image courtesy of CaliSportsNews
Now that we’ve had a chance to digest the results of the 2019 NHL Draft, its time to start diving in to exactly what went down and how teams fared with their selections. Sam Stern takes on the Pacific division below, broken into two parts because of the sheer magnitude of information.
Round 1, pick 9: Trevor Zegras, C
Round 1, pick 29: Brayden Tracey, LW
Round 2, pick 39: Jackson LaCombe, D
Round 4, pick 101: Henry Thrun, D
Round 5, pick 132: Trevor Janicke, C
Round 6, pick 163: William Francis, D
Round 6, pick 186: Matthew Hill, D
Day 1 Grade: A-
Day 2 Grade: B-
One of the elite playmakers in the class, Zegras processes the game better than anyone in the class not named Hughes or Kakko. His game is predicated on elite skating, vision and hands that allow him to make jaw-dropping passes seem almost routine. In transition, Zegras is a deadly dual-threat; his release is dangerous and must be respected, but he’s an elite passer who can make a move to change the angle of a play at the drop of a hat. His hands and feet are synched perfectly, which allows him to make plays at top speed. His one-on-one skills helps him turn defenders around, opening space for himself to make a dangerous play. He drives the play no matter who he’s put on a line with, as the play usually tends to filter through Zegras once possession is established. He loves to pass from behind the goal line or at the mouth of the net. He possesses an uncanny ability to take something off a pass in order to fit it through a tight space or have it land flat just before his teammate’s stick. He isn’t intimidated by bigger players and constantly battles for pucks in front of the net or along the boards. Zegras is guilty of trying to do too much at times and sometimes gets unnecessarily fancy. These immaturities in his game aren’t likely to impede him at higher levels as he is far too smart of a player not to adjust once it’s coached out of him.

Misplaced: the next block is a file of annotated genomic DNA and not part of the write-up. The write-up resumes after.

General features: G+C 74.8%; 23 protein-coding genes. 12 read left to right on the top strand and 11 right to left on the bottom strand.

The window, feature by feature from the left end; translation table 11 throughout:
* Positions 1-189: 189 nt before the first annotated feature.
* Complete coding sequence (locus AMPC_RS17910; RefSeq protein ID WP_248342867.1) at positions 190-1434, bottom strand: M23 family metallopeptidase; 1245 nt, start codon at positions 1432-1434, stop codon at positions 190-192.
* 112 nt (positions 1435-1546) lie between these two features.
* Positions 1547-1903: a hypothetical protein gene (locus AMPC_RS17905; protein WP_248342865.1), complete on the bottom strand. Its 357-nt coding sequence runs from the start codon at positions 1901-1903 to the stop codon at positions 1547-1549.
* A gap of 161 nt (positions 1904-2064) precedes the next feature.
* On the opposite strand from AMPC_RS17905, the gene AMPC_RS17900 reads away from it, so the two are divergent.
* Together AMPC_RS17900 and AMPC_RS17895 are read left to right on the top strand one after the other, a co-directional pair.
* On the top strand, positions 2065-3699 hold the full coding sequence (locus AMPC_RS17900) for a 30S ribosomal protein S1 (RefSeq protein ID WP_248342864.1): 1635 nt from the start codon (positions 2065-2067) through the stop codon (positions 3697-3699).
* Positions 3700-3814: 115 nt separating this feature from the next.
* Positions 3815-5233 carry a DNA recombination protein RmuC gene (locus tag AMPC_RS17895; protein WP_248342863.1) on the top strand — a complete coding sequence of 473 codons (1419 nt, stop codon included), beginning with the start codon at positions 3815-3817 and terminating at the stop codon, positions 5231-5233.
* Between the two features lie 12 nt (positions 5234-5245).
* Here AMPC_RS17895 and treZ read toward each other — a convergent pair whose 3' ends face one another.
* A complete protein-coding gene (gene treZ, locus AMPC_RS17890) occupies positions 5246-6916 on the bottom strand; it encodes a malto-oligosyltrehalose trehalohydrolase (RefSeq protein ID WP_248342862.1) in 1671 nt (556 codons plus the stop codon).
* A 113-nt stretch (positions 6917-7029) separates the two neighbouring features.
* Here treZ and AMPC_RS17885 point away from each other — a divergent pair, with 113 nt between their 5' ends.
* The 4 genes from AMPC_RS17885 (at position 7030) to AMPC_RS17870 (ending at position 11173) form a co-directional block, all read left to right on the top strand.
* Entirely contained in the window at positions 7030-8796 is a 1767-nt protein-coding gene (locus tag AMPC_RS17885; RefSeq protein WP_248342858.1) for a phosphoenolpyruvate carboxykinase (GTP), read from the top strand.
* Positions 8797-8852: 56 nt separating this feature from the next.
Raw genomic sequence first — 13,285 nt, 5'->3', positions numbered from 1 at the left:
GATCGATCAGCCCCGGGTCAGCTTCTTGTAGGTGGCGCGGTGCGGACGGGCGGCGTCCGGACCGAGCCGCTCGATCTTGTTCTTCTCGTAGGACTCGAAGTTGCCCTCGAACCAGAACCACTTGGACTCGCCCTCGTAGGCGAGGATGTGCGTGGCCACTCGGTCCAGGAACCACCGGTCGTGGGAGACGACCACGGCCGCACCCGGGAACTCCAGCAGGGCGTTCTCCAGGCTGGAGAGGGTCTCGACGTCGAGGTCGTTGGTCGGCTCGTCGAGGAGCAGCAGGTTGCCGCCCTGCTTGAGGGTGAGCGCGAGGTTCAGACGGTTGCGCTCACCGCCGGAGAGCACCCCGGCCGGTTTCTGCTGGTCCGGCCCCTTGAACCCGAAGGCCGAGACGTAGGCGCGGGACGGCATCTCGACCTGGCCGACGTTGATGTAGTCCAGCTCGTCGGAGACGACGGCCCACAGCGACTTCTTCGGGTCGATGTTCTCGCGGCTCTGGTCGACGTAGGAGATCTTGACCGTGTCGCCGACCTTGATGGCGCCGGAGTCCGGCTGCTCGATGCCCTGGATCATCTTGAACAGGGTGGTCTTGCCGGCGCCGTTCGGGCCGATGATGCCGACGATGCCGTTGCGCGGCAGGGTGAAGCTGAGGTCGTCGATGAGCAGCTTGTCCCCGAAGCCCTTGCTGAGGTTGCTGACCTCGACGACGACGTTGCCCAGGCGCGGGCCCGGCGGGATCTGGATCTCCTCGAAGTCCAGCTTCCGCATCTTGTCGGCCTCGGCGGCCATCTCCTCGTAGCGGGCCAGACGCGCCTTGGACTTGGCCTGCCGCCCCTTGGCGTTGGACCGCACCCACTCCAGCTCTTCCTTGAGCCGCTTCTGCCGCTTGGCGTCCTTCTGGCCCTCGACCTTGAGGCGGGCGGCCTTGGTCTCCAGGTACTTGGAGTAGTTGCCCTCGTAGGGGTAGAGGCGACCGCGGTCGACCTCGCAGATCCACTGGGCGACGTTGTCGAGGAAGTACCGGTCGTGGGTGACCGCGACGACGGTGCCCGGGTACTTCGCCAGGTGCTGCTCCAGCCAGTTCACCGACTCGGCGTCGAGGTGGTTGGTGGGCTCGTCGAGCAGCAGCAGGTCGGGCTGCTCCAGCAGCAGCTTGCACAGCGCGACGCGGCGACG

This was a fine pick at 29 as Tracey has solid offensive upside. He uses his above average footspeed and incredibly slick hands to open up space for himself and create lanes. Tracey is a good passer, but doesn’t do anything that blows your mind. This isn’t a bad thing, though, for the most part he makes good decisions when passing the puck. He’s an accomplished finisher having recorded 36 goals in 66 regular season games with Moose Jaw. The issue with Tracey is that, because he’s so skilled with the puck he tends to over handle and eventually run out of room. It’s a coachable problem that shouldn’t impede his growth as he progresses, but it was a lingering issue this past season.
Day 2 Highlights:
Janicke came into his own as a player this season. The now defunct Central Illinois Flying Aces were not a good team, but Janicke was a bright spot. As the team’s leading scorer he carried the play all season. Janicke is very strong and uses his frame effectively to push into dangerous scoring areas around the net. He is also a talented shooter who does a fine job of deceiving goalies and picking his spots. Janicke is off to Notre Dame next season where he’ll once again be counted on to carry some of the offensive load.
What I Would Change: